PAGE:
A top official of the professional body for human resources managers has found himself in the firing line after telling a conference that blacklisting of trade unionists is a “big fuss about very little.”
Mike Emmott, a top employee relations adviser with the Chartered Institute of Personnel & Development (CIPD), was a keynote speaker at the 50th anniversary conference of the Manchester Industrial Relations Society.
During the Q&A session he was questioned by GMB political officer Neil Smith over the CIPD’s inaction on blacklisting. In 2013 CIPD confirmed to parliament it was investigating 19 members linked to blacklisting, but it has so far failed to take any action.
Emmott claimed he did not know a great deal about the issue but then went on to describe the blacklisting scandal as a “big fuss about very little.” He said he found “union moral outrage over blacklisting, rather distasteful.”
There were audible gasps and an immediate rash of tweets from the audience. The conference then loudly applauded follow up questions that identified a number CIPD Fellows personally involved in blacklisting union members.
A flustered Emmott again responded by claiming to not know about the matter, even though the issue has been front page news in the media, including the CIPD’s own journal. He concluded by saying he would be happy to have the CIPD members accused of wrong doing as his neighbours.
Sir Brendan Barber, who heads the conciliation service ACAS and who followed Emmott on the platform, said he “disagreed”, adding “blacklisting is a major injustice that has not been resolved” that “raises huge issues about corporate culture and responsibility.”
Comments from blacklisted workers were more forthright still. Tony Jones, a Manchester electrician, was blacklisted for many years after raising concerns about electrical safety. He said: “Yes, it is a big fuss about nothing when you cannot feed and clothe your kids and don’t know why. To me that’s a form of child abuse.”
Steve Acheson, Blacklist Support Group (BSG) chair, said: “BSG has submitted a complaint to the CIPD for breaches of the code of ethical conduct but two years later not a single member of the professional body has faced any sanction. Nor has any senior manager involved in blacklisting been disciplined by their employer, most remain in post or have even been promoted to the Board.”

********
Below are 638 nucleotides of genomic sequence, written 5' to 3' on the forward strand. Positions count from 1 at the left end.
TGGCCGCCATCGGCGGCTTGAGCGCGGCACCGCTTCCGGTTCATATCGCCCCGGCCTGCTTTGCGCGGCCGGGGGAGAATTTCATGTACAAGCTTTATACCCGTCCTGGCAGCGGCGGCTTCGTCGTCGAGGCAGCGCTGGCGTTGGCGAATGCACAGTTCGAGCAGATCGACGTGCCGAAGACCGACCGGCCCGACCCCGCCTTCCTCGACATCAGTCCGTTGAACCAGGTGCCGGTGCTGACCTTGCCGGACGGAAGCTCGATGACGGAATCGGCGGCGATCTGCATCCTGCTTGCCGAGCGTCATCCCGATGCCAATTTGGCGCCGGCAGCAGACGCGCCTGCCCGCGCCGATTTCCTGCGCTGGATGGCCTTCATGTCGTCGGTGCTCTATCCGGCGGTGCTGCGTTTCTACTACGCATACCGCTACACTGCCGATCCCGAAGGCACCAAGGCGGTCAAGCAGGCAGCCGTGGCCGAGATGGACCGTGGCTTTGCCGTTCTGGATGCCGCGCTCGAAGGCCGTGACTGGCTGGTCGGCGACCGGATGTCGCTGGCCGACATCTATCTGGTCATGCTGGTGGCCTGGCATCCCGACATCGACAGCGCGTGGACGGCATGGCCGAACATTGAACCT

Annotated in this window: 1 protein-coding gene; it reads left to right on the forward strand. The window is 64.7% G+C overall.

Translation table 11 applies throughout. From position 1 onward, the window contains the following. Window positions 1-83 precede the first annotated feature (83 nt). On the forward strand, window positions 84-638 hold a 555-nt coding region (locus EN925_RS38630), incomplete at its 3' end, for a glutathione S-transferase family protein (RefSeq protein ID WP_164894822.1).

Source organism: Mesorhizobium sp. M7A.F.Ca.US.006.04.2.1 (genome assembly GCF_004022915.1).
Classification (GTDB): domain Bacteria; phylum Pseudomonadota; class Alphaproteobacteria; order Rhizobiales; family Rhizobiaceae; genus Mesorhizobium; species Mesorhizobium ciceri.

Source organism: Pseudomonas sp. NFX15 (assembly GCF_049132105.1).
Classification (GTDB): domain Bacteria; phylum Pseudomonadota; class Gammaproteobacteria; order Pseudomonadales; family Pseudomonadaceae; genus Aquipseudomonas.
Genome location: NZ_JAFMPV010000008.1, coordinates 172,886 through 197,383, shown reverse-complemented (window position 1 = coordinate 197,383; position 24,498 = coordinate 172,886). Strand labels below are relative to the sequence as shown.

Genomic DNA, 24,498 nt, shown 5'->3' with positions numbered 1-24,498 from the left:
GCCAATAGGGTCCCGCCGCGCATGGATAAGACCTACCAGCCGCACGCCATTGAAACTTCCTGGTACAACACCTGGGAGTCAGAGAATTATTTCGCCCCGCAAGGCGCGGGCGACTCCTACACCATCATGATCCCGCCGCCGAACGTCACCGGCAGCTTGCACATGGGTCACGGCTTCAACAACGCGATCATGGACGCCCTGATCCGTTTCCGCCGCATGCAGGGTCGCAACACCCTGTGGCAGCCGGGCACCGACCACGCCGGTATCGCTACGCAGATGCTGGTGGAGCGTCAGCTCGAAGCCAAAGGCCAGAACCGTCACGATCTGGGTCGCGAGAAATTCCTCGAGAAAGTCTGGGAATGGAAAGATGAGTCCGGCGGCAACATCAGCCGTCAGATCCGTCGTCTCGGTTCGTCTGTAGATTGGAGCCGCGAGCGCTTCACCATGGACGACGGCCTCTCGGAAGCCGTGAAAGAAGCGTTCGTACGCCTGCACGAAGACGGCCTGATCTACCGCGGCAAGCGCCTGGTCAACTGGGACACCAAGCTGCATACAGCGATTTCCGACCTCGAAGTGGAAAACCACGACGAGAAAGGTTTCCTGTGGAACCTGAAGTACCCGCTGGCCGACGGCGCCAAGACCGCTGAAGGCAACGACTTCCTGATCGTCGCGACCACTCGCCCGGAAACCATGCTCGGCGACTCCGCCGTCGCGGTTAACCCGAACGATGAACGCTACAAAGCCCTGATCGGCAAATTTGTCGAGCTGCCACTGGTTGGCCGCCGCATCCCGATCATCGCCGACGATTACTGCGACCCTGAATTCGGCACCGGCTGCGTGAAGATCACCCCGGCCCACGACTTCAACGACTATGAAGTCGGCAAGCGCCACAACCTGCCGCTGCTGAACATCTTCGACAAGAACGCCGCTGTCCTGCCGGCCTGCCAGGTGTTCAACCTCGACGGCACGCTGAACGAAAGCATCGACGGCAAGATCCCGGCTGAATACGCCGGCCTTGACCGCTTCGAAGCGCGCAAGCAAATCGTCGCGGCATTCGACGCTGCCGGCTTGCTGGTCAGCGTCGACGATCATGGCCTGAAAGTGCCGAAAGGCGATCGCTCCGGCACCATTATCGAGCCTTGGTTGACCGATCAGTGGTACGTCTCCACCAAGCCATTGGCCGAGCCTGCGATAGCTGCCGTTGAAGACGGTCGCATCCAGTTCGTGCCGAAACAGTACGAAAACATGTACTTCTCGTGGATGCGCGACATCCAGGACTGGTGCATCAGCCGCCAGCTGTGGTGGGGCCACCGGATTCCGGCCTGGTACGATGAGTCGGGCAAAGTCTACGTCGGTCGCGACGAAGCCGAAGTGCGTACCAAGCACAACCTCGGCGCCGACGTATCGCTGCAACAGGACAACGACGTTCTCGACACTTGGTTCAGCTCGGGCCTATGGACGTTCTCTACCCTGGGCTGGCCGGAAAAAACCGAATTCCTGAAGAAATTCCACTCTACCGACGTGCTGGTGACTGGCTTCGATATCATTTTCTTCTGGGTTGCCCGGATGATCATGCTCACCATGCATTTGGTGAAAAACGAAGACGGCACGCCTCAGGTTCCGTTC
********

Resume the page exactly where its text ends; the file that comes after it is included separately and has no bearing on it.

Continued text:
“The firms and CIPD have cried crocodile tears about blacklisting but the mask of hypocrisy worn by the HR profession has finally slipped. Blacklisting breaches our human rights. It is morally wrong. For any individual to face every day of his life, with no prospect of securing a legal right to employment because of a conspiracy is a complete crime.”
Neil Smith, the GMB political officer whose question sparked the row, said: “GMB will continue to campaign to name and shame those guilty of blacklisting and will work with other groups to get justice for those that were wronged. CIPD and others involved will be took to task no matter how long it takes.”
GMB national officer Justin Bowden said: “This senior CIPD employee has yet again let slip that some senior HR managers don’t actually think they did anything wrong when they were running the blacklist.” He added: “Mike Emmott is either an empty vessel or a total hypocrite.”
Campaigners against the construction industry blacklist have reacted with anger after the Metropolitan Police (MPS) refused to ‘neither confirm nor deny’ (NCND) whether the Blacklist Support Group has been the subject of surveillance by undercover police units including Special Branch.
The statement from the MPS came in a 9 October 2014 written response to a Freedom of Information request by investigative journalist Phil Chamberlain. He had requested “copies of any files held by the Metropolitan Police (including Special Branch) on the organisation called the Blacklist Support Group. This is a group campaigning for the rights of those refused work because of their union activities.”